Hello everybody

Hello everybody

Hello everybody,

newbie here.

I’m having some problems with the first session.

Usually I play more traditional RPGs, but Dungeon World got me kinda hooked on trying something a bit more story-gamey. Reading the book, basically everything made sense in my head, and after reading the “first session”-chapter my plan was: Character generation, define the world a bit with questions, than throw them into the first adventure (to make it diffrent from usual, they are already at the “Bossfight”: The roof ist on fire, the virgin is about to be sacrificed, The Cultists are looking in their direction and they’ve got to fight their way out of the burning Dungeon). Everything looked fine until I stumbled upon these:

dungeonstarters | finemessgames

I kinda gave up after reading the half of them. I think I couldn’t GM anything out of them at all, and I’m feeling kinda uncomfortable starting DW. Anything wrong with my first plan to start the game? I’m having the impression I totally got it wrong.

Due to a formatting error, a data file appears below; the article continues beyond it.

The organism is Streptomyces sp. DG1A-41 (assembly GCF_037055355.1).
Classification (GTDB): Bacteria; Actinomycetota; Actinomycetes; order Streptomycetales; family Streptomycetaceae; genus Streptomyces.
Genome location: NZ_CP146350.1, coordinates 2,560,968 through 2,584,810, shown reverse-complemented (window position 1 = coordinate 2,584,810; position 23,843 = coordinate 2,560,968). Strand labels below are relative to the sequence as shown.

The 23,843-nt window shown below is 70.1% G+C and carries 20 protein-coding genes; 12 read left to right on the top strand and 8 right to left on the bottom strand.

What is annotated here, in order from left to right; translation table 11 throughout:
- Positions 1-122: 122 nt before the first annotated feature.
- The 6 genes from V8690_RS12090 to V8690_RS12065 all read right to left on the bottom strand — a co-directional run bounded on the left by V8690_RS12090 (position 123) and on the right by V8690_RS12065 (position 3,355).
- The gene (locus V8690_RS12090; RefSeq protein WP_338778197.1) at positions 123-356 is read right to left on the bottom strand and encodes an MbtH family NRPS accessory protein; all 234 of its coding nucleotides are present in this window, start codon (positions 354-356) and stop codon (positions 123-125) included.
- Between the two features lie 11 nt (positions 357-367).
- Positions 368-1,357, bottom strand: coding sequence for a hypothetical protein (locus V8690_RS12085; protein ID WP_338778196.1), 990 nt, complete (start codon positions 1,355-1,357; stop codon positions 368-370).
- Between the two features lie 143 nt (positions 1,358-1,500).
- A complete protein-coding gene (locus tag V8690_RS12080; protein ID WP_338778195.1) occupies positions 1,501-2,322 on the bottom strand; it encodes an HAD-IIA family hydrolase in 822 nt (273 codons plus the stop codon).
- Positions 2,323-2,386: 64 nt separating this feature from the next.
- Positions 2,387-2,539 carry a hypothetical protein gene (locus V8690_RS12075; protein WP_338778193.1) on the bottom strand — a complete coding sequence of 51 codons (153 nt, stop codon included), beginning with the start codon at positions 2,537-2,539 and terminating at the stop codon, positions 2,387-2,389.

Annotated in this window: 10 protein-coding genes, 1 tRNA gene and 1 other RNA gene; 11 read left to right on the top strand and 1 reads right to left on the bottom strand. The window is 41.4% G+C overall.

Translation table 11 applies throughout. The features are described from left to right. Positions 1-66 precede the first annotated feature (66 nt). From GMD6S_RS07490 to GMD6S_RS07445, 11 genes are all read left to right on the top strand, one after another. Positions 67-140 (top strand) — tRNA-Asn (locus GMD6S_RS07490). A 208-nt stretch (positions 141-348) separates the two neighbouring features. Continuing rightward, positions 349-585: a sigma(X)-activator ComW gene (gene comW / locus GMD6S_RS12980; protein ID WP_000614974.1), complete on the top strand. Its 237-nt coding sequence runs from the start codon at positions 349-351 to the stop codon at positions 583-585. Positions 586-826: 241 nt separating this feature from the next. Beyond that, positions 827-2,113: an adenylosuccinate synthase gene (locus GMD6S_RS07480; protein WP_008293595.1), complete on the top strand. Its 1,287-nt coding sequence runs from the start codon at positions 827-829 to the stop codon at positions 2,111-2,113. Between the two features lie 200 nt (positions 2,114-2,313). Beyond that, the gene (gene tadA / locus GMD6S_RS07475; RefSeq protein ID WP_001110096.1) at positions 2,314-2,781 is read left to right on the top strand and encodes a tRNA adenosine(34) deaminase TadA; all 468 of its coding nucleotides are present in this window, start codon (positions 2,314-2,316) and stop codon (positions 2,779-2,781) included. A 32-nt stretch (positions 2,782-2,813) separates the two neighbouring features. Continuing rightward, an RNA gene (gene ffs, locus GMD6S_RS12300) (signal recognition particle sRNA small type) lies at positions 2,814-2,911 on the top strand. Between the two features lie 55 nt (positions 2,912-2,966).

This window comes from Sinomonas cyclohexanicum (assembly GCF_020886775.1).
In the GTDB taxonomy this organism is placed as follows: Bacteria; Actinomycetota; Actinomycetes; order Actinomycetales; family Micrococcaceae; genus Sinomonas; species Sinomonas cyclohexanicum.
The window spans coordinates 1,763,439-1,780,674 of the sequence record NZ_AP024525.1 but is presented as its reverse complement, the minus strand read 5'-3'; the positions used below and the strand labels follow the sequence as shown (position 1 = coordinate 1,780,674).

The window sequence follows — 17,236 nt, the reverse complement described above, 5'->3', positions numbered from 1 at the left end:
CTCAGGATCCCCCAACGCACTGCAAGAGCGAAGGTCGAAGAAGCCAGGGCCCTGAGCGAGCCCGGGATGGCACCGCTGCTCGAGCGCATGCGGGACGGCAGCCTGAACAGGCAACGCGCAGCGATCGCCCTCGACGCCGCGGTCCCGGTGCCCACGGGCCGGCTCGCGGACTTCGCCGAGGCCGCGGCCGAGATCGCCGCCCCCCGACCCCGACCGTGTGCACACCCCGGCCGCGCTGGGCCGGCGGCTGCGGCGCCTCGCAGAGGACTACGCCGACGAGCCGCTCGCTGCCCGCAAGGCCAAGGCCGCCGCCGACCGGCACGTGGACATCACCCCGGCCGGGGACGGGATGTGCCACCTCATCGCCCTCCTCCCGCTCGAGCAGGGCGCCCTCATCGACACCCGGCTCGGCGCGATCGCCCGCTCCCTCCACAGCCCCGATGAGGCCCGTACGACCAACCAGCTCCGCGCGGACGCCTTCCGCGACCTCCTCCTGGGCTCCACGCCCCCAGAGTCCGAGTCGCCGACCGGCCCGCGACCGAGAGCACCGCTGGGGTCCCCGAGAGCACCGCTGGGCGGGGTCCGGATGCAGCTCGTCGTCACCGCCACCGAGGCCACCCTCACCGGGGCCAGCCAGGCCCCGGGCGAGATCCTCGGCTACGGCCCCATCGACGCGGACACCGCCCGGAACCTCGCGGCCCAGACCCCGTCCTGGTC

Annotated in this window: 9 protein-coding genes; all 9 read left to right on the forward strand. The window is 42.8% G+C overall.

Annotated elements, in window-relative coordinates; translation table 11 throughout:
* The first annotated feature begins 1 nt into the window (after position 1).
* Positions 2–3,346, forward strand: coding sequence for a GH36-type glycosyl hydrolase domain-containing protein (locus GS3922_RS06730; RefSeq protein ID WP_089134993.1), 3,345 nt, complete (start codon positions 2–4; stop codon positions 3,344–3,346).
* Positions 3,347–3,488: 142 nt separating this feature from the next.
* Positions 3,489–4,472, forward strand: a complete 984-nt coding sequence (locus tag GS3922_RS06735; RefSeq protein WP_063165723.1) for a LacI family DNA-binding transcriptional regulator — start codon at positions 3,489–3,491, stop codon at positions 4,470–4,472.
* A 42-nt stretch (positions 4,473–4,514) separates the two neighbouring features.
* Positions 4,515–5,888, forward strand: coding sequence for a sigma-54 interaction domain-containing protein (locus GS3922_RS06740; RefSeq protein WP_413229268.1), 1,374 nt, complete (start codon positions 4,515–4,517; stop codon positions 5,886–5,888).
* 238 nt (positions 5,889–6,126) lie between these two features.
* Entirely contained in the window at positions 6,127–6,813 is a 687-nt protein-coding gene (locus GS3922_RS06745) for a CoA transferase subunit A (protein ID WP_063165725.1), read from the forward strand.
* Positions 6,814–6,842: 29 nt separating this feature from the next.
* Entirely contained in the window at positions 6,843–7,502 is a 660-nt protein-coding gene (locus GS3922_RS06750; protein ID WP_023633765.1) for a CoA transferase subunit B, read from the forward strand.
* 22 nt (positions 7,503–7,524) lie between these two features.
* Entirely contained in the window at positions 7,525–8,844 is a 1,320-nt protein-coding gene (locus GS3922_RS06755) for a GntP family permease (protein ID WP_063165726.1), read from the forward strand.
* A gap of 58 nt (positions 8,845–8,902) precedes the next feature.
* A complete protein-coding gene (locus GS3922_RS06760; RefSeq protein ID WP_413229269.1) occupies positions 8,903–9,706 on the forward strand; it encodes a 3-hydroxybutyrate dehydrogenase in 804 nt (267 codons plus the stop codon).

17 thoughts on “Hello everybody”

  1. There is absolutely nothing wrong with your first session’s plan. My impression here is that you see what appears to be a thorough plan in these starters and it intimidated you into thinking yours is inadequate.

    If you think about it, a lot of that thoroughness is the recording of things (questions, goals, details, whatever) that you already have in your head. Just with the brief description of your idea, images and more enter my mind and I’m ready to play that session!

    So buck up and hold that session – you won’t regret it and, even if it doesn’t go as you’d like, this community is a great place to discuss the session and learn how to improve it – without paying a fee, even.

  2. I’m in total agreement with James Hawthorne and Marshall Miller. Don’t let those Dungeon Starters throw you off, Thor Graves, what you have is a  great place to start. There is nothing wrong with the set up you have. Burning dungeon. Virgin about to be sacrificed. A cult to deal with. All great.